ISTANBUL (Reuters) - One of Turkey’s oil and gas exploration ships in the eastern Mediterranean will soon begin drilling southwest of Cyprus, Energy Minister Fatih Donmez said on Saturday, as Ankara and Nicosia dispute offshore rights in the area.
Turkey and Cyprus have been shadow-boxing over ownership of resources in the eastern Mediterranean for years but the simmering dispute between countries that spurn diplomatic relations has intensified recently.
Ankara announced on Thursday that it had sent its Yavuz oil-and-gas drilling ship to waters off southern Cyprus where Greek Cypriot authorities have already awarded hydrocarbon exploration rights to Italian and French companies.
Turkey has already drilled two wells in waters to the east and west of the island, triggering strong protests from Nicosia and the European Union in recent months, including EU sanctions.
“Our Yavuz drilling ship has reached the Guzelyurt-1 location. Our ship... will hopefully begin drilling as soon as possible after completing all its preparations,” Donmez said on Twitter.
The ship’s location was unchanged from Friday, Refinitiv Eikon ship tracking data shows. Turkey’s second drill ship, Fatih, has been operating off the west coast of the Cyprus.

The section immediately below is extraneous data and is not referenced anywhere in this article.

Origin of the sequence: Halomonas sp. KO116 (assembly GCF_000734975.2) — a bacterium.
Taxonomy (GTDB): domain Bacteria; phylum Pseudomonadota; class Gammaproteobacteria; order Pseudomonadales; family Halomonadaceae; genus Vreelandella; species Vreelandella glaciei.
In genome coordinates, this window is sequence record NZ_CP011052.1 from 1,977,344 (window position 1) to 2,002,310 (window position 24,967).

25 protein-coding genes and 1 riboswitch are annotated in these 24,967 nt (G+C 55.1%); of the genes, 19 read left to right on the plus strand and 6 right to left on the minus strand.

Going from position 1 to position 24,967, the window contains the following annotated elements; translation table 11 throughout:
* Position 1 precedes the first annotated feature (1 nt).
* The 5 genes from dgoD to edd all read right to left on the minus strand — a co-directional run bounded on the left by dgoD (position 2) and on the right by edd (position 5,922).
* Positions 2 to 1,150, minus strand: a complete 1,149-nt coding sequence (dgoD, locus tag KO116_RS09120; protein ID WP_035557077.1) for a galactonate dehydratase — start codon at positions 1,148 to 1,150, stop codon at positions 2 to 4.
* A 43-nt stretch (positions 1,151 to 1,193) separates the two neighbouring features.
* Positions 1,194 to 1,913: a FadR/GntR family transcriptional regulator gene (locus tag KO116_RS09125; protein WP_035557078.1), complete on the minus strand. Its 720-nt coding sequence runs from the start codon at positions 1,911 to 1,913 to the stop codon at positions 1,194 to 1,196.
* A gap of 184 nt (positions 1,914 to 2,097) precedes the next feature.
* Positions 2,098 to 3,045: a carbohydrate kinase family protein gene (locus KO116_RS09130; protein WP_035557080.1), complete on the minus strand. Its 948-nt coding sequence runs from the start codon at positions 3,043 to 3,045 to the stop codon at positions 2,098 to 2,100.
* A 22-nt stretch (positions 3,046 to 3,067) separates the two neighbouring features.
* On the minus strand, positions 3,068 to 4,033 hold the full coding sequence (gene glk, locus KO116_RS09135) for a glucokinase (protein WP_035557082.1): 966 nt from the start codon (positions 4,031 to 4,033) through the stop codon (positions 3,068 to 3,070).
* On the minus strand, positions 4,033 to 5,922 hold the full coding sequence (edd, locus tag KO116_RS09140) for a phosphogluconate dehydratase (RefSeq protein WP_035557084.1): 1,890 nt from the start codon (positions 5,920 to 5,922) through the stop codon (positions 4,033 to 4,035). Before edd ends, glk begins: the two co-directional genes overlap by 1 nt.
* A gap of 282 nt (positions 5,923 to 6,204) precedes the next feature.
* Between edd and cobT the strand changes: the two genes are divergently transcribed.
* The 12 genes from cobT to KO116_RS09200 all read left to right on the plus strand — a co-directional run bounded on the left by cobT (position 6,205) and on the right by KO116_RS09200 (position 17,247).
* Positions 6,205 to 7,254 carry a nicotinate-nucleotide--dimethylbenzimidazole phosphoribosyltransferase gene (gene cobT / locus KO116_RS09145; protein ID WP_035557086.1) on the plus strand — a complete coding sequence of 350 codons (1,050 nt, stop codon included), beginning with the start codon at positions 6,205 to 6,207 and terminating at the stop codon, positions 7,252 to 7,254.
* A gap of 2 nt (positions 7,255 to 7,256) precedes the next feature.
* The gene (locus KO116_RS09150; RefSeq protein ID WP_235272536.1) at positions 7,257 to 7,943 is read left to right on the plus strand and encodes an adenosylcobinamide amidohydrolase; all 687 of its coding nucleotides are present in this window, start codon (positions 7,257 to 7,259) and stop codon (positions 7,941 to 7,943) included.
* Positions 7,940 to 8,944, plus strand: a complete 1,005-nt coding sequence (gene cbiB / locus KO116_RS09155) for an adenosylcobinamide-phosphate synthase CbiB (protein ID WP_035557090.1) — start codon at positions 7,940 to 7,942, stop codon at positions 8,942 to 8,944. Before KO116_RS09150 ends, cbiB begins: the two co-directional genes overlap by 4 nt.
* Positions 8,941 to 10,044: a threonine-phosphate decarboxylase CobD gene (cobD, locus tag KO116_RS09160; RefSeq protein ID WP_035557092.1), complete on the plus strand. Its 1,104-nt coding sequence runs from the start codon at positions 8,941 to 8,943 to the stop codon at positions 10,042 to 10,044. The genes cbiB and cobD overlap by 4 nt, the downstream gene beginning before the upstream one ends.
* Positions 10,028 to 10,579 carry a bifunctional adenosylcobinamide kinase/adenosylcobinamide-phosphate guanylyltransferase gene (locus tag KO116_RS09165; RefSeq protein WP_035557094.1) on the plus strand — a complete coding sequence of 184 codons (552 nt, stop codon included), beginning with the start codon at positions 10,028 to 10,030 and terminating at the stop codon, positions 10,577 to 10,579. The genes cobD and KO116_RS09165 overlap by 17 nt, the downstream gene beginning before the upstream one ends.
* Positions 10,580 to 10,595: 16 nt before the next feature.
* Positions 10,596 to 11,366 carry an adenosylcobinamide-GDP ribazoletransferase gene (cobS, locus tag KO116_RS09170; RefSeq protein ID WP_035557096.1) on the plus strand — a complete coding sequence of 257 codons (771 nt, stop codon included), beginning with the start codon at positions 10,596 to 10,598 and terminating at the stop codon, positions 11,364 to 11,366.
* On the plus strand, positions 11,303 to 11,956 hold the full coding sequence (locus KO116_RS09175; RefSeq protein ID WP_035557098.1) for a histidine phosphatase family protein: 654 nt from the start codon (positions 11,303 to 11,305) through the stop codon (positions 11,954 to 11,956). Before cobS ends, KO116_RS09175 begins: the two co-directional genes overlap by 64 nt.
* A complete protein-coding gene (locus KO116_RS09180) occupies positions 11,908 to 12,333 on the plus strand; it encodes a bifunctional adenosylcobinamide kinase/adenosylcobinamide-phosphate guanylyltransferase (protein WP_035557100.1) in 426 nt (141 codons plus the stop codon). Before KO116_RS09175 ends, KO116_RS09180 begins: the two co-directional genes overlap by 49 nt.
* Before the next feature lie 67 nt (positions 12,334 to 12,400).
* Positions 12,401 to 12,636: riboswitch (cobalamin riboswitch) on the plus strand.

The island of Cyprus was split after a Turkish invasion in 1974 triggered by a brief Greek-inspired coup.
The internationally recognized Greek Cypriot government represents Cyprus in the European Union, while a breakaway Turkish Cypriot state in the north is recognised only by Ankara.
Ankara says some of the areas where Cyprus is exploring are either on its own continental shelf or in zones where Turkish Cypriots have equal rights over any finds with Greek Cypriots.
Nicosia rejects the claim, saying that assertion is not only inconsistent with international law, but that Turkey would not accept any international dispute settlement mechanism where its claims could be put to the test.
Reporting by Ali Kucukgocmen; Editing by Kirsten Donovan
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